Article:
Saturday, June 26, 2010

A Repost From Alvin Elchico Of ABS-CBN News

Thousands of government workers may lose jobs
Thousands of government workers may lose jobs

MANILA, Philippnes - Thousands more are facing the prospect of joining the swelling ranks of the unemployed, as several government bureaus and agencies are planning to reorganize and streamline their operations.

COURAGE Philippines or the Confederation for Unity, Recognition and Advancement of Government Employees-Philippines, the umbrella organization of public sector unions in the country, is appealing to incoming President Benigno Aquino III, to reverse the previous government's policy of privatization.

COURAGE also called for Aquino to rescind Executive Order 366, signed in 2004 by President Gloria Macapagal Arroyo.

EO 366 called for the review of the operations and organizations of the executive branch, and provided options and incentives for government employees who may be affected by the rationalization of all functions and agencies of the government.

Among those that are affected by EO 366 are the Philippine Ports Authority, National Housing Authority, National Food Authority and the Philippines Postal Service.

"Unless the situation is reversed by the incoming administration, this is the proverbial Damocles sword that could be dropped on small workers of the government," said Ferdie Garte, president of COURAGE.

At the National Power Corp., employees are bracing for the reorganization.

From 8,000 employees in 2001, the workforce was cut to 6,000 in 2003 and a further 3,000 this year.

In the planned Napocor reorganization,50% of the existing manpower will be terminated, with 90% of the company's power generation plants already privatized or sold to the private sector.

Jimmy Salman, North Luzon president of the Power Generation Employees Association, said employees are preparing for the eventuality, but are pressing for a bigger separation package to help them cope while they are unemployed.

Meanwhile, the Civil Service commission reminded newly-elected officials that they cannot remove regular employees, and replace them with workers of their choice.

"Just to remind the new local government executives, they should respect career civil servants," said Francisco Duque, chairman of the Civil Service Commission.

He said that even the transfer, promotion or demotion of regular employees are governed by civil service laws.based on a report of Alvin Elchico, ABS-CBN News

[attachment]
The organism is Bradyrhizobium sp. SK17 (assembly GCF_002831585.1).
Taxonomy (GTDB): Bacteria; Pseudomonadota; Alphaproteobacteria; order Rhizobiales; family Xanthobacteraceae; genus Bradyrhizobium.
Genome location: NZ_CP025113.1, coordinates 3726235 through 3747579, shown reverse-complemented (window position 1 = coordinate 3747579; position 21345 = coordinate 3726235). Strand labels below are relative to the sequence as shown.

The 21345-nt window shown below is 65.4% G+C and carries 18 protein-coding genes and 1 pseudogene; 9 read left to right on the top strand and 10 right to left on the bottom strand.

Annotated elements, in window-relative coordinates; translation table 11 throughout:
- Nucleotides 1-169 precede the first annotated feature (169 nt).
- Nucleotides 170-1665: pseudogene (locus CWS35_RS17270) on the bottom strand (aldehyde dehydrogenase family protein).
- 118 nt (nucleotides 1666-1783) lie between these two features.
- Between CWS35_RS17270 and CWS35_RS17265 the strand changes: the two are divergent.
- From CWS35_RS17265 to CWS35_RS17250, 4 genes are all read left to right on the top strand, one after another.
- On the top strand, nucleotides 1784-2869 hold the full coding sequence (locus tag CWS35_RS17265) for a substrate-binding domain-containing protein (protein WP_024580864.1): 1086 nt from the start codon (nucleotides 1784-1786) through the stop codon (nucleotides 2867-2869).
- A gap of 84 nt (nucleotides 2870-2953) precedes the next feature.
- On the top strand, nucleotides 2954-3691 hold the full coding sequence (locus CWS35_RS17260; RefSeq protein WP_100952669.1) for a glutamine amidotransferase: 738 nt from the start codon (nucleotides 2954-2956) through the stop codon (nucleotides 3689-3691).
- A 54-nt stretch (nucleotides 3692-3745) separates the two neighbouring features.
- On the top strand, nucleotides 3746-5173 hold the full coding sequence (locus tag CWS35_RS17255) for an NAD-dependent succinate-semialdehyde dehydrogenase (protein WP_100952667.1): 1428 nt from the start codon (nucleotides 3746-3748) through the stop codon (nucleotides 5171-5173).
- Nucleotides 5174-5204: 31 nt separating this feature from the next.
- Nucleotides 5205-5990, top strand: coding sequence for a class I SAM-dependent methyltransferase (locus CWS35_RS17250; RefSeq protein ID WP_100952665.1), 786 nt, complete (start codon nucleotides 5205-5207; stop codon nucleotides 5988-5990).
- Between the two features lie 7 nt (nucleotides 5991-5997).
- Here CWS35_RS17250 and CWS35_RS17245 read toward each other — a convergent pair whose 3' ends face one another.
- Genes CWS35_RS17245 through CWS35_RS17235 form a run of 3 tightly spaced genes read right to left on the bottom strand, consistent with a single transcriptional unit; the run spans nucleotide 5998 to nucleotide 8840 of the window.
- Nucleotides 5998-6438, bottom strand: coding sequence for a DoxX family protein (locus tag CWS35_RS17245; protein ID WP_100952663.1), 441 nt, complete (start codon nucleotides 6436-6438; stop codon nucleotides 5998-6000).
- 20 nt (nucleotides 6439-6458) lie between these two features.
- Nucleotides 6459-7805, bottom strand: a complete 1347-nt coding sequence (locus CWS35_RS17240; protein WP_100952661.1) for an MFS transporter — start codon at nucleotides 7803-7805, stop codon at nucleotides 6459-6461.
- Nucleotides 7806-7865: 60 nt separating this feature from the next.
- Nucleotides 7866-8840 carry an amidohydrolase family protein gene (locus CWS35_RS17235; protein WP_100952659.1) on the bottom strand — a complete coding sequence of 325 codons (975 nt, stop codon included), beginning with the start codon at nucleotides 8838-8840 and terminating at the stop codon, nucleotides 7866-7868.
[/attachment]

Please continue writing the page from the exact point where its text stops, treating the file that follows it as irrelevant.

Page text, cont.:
Reposted From Alvin Elchico Of ABS-CBN News

Tuesday, June 22, 2010

A Repost From GMA News.TV

Bangit bows out of AFP, warns of ‘dangerous precedent’

Armed Forces of the Philippines (AFP) chief General Delfin Bangit on Tuesday bowed out of service with a warning: that what happened to him may set a "dangerous precedent" to future heads of the Philippine military organization.

"My concern is that this might set a dangerous precedent. What happened to me might happen to future chiefs of staff during a transition of government," Bangit said in a speech during the turnover ceremony held at Camp Aguinaldo in Quezon City.

"I am concerned that because of what happened to me, people will think that the [post of] AFP chief of staff is co-terminus with the president. It is not and will never be," he told the audience, which included outgoing President Gloria Macapagal-Arroyo.

Bangit was forced to cut short his tour of duty after President-elect Benigno “Noynoy" Aquino III openly rejected him to be his military chief of staff. He was supposed to retire on July 31, 2011 when he reaches the mandatory retirement age of 56.

Bangit is the first Armed Forces chief in recent history to have been eased out during the turn of a new administration. Last week, he submitted his early retirement application to Mrs. Arroyo, who in turn approved it on June 21.

Arroyo soldier?

Bangit is perceived to be loyal to President Arroyo, their professional relationship dating back when she was still vice president. Bangit then was commanding officer of her security detachment.

President Arroyo is an honorary member of the Philippine Military Academy (PMA) class of 1978, of which Bangit is a member.

President Arroyo, in her speech, praised Bangit for opting to retire early. "He still has 13 months to go before he retires, but he chose the early exit as the more honorable path. I thank you for that... and I thank you for your many sacrifices," she said.